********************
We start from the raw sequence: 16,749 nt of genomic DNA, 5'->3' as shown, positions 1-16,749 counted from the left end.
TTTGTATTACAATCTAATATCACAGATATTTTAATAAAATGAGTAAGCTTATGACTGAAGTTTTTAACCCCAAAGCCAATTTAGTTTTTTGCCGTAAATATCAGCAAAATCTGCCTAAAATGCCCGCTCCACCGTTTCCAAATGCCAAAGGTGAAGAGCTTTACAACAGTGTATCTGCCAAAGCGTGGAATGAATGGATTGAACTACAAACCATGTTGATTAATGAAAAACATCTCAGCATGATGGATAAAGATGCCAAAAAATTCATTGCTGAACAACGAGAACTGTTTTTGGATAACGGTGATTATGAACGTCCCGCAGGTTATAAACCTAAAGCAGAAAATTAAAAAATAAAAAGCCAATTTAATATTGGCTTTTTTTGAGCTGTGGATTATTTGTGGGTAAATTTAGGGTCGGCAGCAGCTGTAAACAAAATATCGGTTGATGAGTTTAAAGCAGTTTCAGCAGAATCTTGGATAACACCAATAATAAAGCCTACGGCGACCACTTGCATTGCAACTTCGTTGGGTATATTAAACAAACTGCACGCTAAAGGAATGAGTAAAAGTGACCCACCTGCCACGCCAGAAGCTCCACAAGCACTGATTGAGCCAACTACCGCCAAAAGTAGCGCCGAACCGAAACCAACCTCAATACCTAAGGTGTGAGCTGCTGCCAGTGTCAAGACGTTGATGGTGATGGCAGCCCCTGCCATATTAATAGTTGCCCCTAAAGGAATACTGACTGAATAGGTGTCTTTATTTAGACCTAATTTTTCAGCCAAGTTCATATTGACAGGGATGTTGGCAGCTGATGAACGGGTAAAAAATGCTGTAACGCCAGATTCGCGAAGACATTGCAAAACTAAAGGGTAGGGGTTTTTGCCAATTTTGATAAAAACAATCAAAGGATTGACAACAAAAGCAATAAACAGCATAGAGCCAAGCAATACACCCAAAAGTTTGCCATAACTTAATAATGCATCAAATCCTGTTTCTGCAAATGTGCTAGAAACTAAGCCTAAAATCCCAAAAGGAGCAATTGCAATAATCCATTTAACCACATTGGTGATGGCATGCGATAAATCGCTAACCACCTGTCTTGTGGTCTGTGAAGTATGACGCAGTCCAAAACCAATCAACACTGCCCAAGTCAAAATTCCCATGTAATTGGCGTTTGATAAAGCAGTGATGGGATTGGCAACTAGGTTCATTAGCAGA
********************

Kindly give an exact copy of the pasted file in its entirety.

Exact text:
We start from the raw sequence: 16,749 nt of genomic DNA, 5'->3' as shown, positions 1-16,749 counted from the left end.
TTTGTATTACAATCTAATATCACAGATATTTTAATAAAATGAGTAAGCTTATGACTGAAGTTTTTAACCCCAAAGCCAATTTAGTTTTTTGCCGTAAATATCAGCAAAATCTGCCTAAAATGCCCGCTCCACCGTTTCCAAATGCCAAAGGTGAAGAGCTTTACAACAGTGTATCTGCCAAAGCGTGGAATGAATGGATTGAACTACAAACCATGTTGATTAATGAAAAACATCTCAGCATGATGGATAAAGATGCCAAAAAATTCATTGCTGAACAACGAGAACTGTTTTTGGATAACGGTGATTATGAACGTCCCGCAGGTTATAAACCTAAAGCAGAAAATTAAAAAATAAAAAGCCAATTTAATATTGGCTTTTTTTGAGCTGTGGATTATTTGTGGGTAAATTTAGGGTCGGCAGCAGCTGTAAACAAAATATCGGTTGATGAGTTTAAAGCAGTTTCAGCAGAATCTTGGATAACACCAATAATAAAGCCTACGGCGACCACTTGCATTGCAACTTCGTTGGGTATATTAAACAAACTGCACGCTAAAGGAATGAGTAAAAGTGACCCACCTGCCACGCCAGAAGCTCCACAAGCACTGATTGAGCCAACTACCGCCAAAAGTAGCGCCGAACCGAAACCAACCTCAATACCTAAGGTGTGAGCTGCTGCCAGTGTCAAGACGTTGATGGTGATGGCAGCCCCTGCCATATTAATAGTTGCCCCTAAAGGAATACTGACTGAATAGGTGTCTTTATTTAGACCTAATTTTTCAGCCAAGTTCATATTGACAGGGATGTTGGCAGCTGATGAACGGGTAAAAAATGCTGTAACGCCAGATTCGCGAAGACATTGCAAAACTAAAGGGTAGGGGTTTTTGCCAATTTTGATAAAAACAATCAAAGGATTGACAACAAAAGCAATAAACAGCATAGAGCCAAGCAATACACCCAAAAGTTTGCCATAACTTAATAATGCATCAAATCCTGTTTCTGCAAATGTGCTAGAAACTAAGCCTAAAATCCCAAAAGGAGCAATTGCAATAATCCATTTAACCACATTGGTGATGGCATGCGATAAATCGCTAACCACCTGTCTTGTGGTCTGTGAAGTATGACGCAGTCCAAAACCAATCAACACTGCCCAAGTCAAAATTCCCATGTAATTGGCGTTTGATAAAGCAGTGATGGGATTGGCAACTAGGTTCATTAGCAGA